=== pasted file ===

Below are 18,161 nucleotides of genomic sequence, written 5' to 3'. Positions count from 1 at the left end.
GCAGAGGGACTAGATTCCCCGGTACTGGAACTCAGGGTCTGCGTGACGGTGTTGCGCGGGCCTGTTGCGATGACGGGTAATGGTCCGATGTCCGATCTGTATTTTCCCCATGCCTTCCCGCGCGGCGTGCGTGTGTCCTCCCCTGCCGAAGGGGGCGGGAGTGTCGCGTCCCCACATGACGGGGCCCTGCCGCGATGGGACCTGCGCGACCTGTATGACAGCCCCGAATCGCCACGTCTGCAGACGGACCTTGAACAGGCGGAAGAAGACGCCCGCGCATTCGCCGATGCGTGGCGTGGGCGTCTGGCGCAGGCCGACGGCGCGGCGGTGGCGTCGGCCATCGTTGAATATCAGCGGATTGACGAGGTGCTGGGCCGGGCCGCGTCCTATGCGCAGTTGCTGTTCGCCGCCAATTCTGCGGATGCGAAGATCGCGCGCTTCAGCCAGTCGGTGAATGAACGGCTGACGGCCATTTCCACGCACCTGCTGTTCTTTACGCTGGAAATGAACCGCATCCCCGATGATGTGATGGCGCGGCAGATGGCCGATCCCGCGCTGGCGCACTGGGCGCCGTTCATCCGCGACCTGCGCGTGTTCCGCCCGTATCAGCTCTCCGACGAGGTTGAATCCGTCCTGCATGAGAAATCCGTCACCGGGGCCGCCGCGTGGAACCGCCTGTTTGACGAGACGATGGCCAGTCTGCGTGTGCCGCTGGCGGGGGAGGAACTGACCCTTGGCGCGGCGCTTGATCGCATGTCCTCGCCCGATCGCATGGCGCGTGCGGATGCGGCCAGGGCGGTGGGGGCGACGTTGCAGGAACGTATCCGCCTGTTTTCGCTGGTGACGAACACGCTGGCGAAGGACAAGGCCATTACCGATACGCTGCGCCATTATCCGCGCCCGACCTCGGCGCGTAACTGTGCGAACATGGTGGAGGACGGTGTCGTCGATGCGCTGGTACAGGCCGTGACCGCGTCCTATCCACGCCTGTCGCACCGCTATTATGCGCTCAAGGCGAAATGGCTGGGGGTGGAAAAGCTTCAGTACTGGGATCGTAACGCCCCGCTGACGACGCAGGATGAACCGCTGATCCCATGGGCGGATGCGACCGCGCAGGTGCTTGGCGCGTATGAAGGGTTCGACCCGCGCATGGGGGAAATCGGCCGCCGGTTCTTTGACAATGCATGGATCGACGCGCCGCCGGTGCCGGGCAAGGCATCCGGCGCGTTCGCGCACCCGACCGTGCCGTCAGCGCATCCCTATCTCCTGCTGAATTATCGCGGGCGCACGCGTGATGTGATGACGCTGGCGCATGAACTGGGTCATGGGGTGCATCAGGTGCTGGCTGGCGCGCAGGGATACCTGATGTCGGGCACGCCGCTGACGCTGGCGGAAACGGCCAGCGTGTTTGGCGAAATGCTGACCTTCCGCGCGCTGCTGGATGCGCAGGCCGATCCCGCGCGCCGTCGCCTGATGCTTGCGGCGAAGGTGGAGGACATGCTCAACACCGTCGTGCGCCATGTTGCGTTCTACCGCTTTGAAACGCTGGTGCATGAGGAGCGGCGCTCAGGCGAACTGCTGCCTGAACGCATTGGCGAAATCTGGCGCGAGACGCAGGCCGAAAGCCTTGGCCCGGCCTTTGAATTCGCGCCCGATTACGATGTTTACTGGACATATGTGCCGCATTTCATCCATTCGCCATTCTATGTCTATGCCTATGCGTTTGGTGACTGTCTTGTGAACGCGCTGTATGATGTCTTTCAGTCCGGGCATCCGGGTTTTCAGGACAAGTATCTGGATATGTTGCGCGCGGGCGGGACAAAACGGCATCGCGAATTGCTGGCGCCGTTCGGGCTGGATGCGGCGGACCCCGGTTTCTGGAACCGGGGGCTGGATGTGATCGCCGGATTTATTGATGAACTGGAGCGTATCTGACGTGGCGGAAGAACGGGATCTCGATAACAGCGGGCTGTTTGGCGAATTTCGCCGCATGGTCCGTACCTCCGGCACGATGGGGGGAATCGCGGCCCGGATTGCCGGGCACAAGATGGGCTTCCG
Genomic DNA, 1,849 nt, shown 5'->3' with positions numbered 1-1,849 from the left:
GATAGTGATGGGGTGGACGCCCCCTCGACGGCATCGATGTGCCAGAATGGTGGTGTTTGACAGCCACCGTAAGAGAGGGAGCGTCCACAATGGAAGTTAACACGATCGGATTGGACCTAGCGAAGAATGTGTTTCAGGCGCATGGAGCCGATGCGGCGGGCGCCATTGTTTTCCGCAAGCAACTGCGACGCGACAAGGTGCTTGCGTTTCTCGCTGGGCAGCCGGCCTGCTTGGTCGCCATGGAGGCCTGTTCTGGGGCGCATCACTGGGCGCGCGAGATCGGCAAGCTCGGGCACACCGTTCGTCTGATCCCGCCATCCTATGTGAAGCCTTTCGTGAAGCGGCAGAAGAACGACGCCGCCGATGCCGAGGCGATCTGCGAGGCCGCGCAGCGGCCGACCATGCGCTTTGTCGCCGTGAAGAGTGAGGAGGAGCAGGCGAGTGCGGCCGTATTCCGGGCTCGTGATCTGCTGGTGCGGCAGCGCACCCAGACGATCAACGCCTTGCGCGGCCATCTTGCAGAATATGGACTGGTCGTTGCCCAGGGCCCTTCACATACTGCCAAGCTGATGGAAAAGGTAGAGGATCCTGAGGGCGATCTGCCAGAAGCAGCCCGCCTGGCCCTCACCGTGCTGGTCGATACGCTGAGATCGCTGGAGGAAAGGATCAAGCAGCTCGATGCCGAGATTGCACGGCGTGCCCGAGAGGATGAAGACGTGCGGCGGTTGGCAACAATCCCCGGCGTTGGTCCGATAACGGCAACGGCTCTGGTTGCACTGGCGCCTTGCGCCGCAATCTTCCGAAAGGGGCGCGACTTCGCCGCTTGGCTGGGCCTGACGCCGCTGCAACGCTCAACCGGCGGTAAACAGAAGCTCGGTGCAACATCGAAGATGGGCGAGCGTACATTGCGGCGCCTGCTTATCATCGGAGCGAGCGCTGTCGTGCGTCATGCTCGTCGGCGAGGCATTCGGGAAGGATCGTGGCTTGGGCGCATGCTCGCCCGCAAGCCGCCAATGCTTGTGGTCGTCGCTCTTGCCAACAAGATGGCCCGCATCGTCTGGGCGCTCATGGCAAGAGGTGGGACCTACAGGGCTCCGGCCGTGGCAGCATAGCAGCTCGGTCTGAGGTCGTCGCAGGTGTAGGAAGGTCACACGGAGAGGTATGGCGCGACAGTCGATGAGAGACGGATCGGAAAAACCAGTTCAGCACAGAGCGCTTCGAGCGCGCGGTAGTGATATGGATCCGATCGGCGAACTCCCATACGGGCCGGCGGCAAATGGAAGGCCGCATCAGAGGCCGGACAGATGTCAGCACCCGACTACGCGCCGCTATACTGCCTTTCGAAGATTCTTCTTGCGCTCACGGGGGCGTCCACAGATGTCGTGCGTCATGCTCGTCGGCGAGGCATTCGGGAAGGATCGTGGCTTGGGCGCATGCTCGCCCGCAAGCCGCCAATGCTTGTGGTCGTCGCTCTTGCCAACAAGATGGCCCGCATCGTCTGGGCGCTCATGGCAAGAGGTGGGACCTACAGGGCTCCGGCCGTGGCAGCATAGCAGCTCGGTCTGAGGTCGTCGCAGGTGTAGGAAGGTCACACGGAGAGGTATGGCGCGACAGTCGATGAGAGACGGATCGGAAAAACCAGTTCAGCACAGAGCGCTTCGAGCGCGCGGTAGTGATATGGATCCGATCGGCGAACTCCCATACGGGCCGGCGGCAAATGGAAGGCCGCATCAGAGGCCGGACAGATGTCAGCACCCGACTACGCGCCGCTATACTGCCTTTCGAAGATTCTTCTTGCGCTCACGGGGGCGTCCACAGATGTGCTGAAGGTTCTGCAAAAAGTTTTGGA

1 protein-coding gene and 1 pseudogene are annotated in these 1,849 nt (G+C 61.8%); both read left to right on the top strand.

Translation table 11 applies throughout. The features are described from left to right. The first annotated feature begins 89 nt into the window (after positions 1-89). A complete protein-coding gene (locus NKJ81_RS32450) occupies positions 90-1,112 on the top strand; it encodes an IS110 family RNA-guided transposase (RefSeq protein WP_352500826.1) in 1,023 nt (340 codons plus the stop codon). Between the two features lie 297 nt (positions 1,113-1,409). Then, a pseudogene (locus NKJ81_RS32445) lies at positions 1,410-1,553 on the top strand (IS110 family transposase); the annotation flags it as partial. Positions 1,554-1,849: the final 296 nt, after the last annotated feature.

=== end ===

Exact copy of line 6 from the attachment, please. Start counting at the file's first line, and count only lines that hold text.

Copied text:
Translation table 11 applies throughout. The features are described from left to right. The first annotated feature begins 89 nt into the window (after positions 1-89). A complete protein-coding gene (locus NKJ81_RS32450) occupies positions 90-1,112 on the top strand; it encodes an IS110 family RNA-guided transposase (RefSeq protein WP_352500826.1) in 1,023 nt (340 codons plus the stop codon). Between the two features lie 297 nt (positions 1,113-1,409). Then, a pseudogene (locus NKJ81_RS32445) lies at positions 1,410-1,553 on the top strand (IS110 family transposase); the annotation flags it as partial. Positions 1,554-1,849: the final 296 nt, after the last annotated feature.